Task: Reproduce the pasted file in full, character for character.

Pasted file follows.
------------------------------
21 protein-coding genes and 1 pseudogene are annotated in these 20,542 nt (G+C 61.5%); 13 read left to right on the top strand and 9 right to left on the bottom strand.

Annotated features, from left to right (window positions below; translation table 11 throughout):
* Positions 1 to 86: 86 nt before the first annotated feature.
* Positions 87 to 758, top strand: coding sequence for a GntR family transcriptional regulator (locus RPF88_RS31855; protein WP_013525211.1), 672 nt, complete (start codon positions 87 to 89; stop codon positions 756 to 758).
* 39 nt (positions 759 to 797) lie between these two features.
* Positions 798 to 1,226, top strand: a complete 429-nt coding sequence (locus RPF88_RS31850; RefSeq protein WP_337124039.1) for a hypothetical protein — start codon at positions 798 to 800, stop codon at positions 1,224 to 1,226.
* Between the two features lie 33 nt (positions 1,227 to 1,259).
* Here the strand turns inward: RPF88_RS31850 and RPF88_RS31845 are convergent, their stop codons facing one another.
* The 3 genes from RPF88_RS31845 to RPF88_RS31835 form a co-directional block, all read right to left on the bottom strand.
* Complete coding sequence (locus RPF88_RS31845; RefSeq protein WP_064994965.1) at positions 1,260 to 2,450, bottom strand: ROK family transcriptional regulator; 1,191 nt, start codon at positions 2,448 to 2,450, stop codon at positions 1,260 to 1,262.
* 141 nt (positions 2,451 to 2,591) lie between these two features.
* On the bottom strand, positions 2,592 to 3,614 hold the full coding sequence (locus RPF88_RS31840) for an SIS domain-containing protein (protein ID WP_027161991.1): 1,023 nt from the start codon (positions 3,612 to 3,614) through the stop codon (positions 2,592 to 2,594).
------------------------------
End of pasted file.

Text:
21 protein-coding genes and 1 pseudogene are annotated in these 20,542 nt (G+C 61.5%); 13 read left to right on the top strand and 9 right to left on the bottom strand.

Annotated features, from left to right (window positions below; translation table 11 throughout):
* Positions 1 to 86: 86 nt before the first annotated feature.
* Positions 87 to 758, top strand: coding sequence for a GntR family transcriptional regulator (locus RPF88_RS31855; protein WP_013525211.1), 672 nt, complete (start codon positions 87 to 89; stop codon positions 756 to 758).
* 39 nt (positions 759 to 797) lie between these two features.
* Positions 798 to 1,226, top strand: a complete 429-nt coding sequence (locus RPF88_RS31850; RefSeq protein WP_337124039.1) for a hypothetical protein — start codon at positions 798 to 800, stop codon at positions 1,224 to 1,226.
* Between the two features lie 33 nt (positions 1,227 to 1,259).
* Here the strand turns inward: RPF88_RS31850 and RPF88_RS31845 are convergent, their stop codons facing one another.
* The 3 genes from RPF88_RS31845 to RPF88_RS31835 form a co-directional block, all read right to left on the bottom strand.
* Complete coding sequence (locus RPF88_RS31845; RefSeq protein WP_064994965.1) at positions 1,260 to 2,450, bottom strand: ROK family transcriptional regulator; 1,191 nt, start codon at positions 2,448 to 2,450, stop codon at positions 1,260 to 1,262.
* 141 nt (positions 2,451 to 2,591) lie between these two features.
* On the bottom strand, positions 2,592 to 3,614 hold the full coding sequence (locus RPF88_RS31840) for an SIS domain-containing protein (protein ID WP_027161991.1): 1,023 nt from the start codon (positions 3,612 to 3,614) through the stop codon (positions 2,592 to 2,594).